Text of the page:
How Huawei Is Battling U.S. Spying Allegations

Though the larger trade battle between the United States and China may be winding down, the U.S. government’s campaign against Chinese telecom equipment maker Huawei seems to be heating up.

A delegation of U.S. officials arrived at the Mobile World Congress trade show in Barcelona this week to lobby telecommunications carriers across the globe not to use Huawei equipment, which they claim is vulnerable to Chinese spying efforts. At the same time, top Huawei executives attending the conference, where the company has been a major sponsor for years, fired back, saying their gear was secure and demanding evidence to back up the U.S. charges.

Robert Strayer, the State Department’s head of cybersecurity, told reporters at a briefing in Barcelona that Huawei equipment is “potentially compromised” by the Chinese government, but offered no specific evidence. “Chinese law requires these firms to support and assist Beijing’s vast security apparatus,” he said. The Trump administration has already banned the use of Huawei equipment by U.S. contractors and had the CFO of Huawei arrested in Canada on fraud charges. The president is rumored to be close to signing an executive order banning use of Huawei gear in all U.S. networks.

Huawei officials ridiculed the concerns and maintained that their gear was secure. The company said it has already signed contracts with 30 carriers, including 18 in Europe, to provide equipment for building new 5G wireless networks. And while some U.S. allies such as Australia have also shunned Huawei, Germany and the United Kingdom are reportedly leaning towards allowing their telecommunications companies to buy from the Chinese supplier.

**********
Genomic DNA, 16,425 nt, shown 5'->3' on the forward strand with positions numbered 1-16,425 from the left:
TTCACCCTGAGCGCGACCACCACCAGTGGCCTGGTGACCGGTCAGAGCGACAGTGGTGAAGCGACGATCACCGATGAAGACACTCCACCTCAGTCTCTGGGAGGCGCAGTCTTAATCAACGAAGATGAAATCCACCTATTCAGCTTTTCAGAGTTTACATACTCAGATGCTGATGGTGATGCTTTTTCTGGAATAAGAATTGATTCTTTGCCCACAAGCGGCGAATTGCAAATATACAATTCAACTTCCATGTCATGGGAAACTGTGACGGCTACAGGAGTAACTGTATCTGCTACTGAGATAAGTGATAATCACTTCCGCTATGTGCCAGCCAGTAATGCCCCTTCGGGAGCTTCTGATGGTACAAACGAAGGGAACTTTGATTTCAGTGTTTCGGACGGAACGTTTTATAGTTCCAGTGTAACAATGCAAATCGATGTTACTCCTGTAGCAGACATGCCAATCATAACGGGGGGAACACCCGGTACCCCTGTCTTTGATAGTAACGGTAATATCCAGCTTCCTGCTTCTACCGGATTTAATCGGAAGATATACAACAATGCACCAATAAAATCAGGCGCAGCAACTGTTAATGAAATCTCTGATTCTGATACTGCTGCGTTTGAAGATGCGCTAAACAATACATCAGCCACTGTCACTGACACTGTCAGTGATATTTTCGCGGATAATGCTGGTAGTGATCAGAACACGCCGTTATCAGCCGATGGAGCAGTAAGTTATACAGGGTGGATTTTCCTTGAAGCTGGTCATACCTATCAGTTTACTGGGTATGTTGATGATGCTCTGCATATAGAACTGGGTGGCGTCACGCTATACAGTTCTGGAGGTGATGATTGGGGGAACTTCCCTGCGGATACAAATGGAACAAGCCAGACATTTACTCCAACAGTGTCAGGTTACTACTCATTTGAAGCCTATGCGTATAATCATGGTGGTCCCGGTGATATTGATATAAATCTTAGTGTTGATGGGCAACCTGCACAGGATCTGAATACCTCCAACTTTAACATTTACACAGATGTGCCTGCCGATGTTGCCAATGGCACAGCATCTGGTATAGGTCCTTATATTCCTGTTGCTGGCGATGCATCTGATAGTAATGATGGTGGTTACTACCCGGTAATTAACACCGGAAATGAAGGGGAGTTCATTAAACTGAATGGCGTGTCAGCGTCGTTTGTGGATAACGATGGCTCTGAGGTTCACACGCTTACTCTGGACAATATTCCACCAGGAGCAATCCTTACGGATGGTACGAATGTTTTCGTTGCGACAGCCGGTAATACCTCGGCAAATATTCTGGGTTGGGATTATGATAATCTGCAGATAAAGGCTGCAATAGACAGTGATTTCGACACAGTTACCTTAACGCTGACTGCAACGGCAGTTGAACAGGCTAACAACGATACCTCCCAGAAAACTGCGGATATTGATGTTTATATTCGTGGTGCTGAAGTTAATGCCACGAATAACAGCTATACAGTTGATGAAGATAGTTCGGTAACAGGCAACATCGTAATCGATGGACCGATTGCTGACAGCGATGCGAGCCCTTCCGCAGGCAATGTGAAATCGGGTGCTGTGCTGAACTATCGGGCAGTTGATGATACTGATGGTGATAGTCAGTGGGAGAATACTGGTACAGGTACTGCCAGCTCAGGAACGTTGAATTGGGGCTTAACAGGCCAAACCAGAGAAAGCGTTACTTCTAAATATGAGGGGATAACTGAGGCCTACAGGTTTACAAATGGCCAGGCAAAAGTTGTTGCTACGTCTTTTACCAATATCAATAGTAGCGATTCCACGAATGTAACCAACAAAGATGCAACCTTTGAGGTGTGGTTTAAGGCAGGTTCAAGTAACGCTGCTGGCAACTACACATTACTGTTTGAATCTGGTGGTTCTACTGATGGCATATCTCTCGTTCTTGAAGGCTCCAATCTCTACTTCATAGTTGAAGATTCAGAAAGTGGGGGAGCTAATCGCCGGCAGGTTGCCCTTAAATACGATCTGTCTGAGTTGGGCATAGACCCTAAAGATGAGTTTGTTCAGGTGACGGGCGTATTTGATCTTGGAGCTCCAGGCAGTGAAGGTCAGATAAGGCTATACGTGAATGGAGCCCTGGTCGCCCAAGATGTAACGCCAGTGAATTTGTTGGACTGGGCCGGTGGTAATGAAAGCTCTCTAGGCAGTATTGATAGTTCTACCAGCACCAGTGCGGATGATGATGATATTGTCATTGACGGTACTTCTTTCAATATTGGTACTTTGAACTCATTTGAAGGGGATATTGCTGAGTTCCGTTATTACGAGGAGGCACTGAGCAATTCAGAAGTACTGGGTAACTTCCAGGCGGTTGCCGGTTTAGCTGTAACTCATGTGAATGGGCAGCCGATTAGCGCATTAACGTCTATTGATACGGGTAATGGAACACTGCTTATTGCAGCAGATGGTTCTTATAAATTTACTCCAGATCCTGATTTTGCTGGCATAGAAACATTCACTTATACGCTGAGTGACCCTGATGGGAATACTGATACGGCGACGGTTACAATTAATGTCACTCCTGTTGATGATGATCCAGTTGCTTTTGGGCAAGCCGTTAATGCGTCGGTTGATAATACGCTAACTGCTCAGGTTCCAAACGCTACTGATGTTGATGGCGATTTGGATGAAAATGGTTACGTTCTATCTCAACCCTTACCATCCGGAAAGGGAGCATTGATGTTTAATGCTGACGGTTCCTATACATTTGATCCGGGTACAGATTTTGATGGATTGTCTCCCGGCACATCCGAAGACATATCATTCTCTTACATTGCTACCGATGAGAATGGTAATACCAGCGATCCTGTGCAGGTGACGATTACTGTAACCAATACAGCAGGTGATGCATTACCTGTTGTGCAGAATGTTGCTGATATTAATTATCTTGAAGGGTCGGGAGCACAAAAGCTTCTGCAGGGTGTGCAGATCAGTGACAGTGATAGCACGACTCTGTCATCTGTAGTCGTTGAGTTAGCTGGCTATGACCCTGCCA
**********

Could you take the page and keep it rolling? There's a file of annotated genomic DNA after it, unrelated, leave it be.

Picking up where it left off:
“There has never been more interest in Huawei,” rotating chairman Guo Ping said in a speech at the conference. “We must be doing something right.”

He also referred to the revelations of former National Security Agency contractor Edward Snowden about the U.S. telecommunications spying program known as Prism. “Prism, prism on the wall, who’s the most trustworthy of them all,” Guo asked, as the audience laughed. “It is a very important question and if you don’t answer that, you can go and ask Edward Snowden.”

Guo denied that Huawei had allowed the Chinese government to gain undisclosed access to the communications equipment it sells. Huawei gained considerable positive press over its unveiling this week of a smartphone that can unfold to offer an 8-inch screen.

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